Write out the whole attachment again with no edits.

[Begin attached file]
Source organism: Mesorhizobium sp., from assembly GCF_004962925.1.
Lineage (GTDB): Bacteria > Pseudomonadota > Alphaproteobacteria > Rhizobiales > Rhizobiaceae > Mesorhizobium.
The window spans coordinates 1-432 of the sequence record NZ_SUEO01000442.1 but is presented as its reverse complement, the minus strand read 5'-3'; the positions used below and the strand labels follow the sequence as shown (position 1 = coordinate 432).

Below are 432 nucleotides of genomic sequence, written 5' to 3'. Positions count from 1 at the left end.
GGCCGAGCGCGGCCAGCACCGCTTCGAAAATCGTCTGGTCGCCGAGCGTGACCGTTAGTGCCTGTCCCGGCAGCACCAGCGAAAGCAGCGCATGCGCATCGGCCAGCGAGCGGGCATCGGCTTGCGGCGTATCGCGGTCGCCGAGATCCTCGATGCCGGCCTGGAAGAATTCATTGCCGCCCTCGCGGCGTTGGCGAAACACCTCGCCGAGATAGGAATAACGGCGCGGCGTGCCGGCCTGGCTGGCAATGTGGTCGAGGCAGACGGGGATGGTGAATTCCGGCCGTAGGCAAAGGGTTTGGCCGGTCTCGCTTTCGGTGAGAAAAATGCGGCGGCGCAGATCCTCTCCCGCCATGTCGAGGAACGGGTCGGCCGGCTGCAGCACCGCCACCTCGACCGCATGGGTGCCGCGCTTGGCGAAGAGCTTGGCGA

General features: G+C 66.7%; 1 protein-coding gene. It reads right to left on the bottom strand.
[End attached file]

Source organism: Mesorhizobium sp., from assembly GCF_004962925.1.
Lineage (GTDB): Bacteria > Pseudomonadota > Alphaproteobacteria > Rhizobiales > Rhizobiaceae > Mesorhizobium.
The window spans coordinates 1-432 of the sequence record NZ_SUEO01000442.1 but is presented as its reverse complement, the minus strand read 5'-3'; the positions used below and the strand labels follow the sequence as shown (position 1 = coordinate 432).

Below are 432 nucleotides of genomic sequence, written 5' to 3'. Positions count from 1 at the left end.
GGCCGAGCGCGGCCAGCACCGCTTCGAAAATCGTCTGGTCGCCGAGCGTGACCGTTAGTGCCTGTCCCGGCAGCACCAGCGAAAGCAGCGCATGCGCATCGGCCAGCGAGCGGGCATCGGCTTGCGGCGTATCGCGGTCGCCGAGATCCTCGATGCCGGCCTGGAAGAATTCATTGCCGCCCTCGCGGCGTTGGCGAAACACCTCGCCGAGATAGGAATAACGGCGCGGCGTGCCGGCCTGGCTGGCAATGTGGTCGAGGCAGACGGGGATGGTGAATTCCGGCCGTAGGCAAAGGGTTTGGCCGGTCTCGCTTTCGGTGAGAAAAATGCGGCGGCGCAGATCCTCTCCCGCCATGTCGAGGAACGGGTCGGCCGGCTGCAGCACCGCCACCTCGACCGCATGGGTGCCGCGCTTGGCGAAGAGCTTGGCGA

General features: G+C 66.7%; 1 protein-coding gene. It reads right to left on the bottom strand.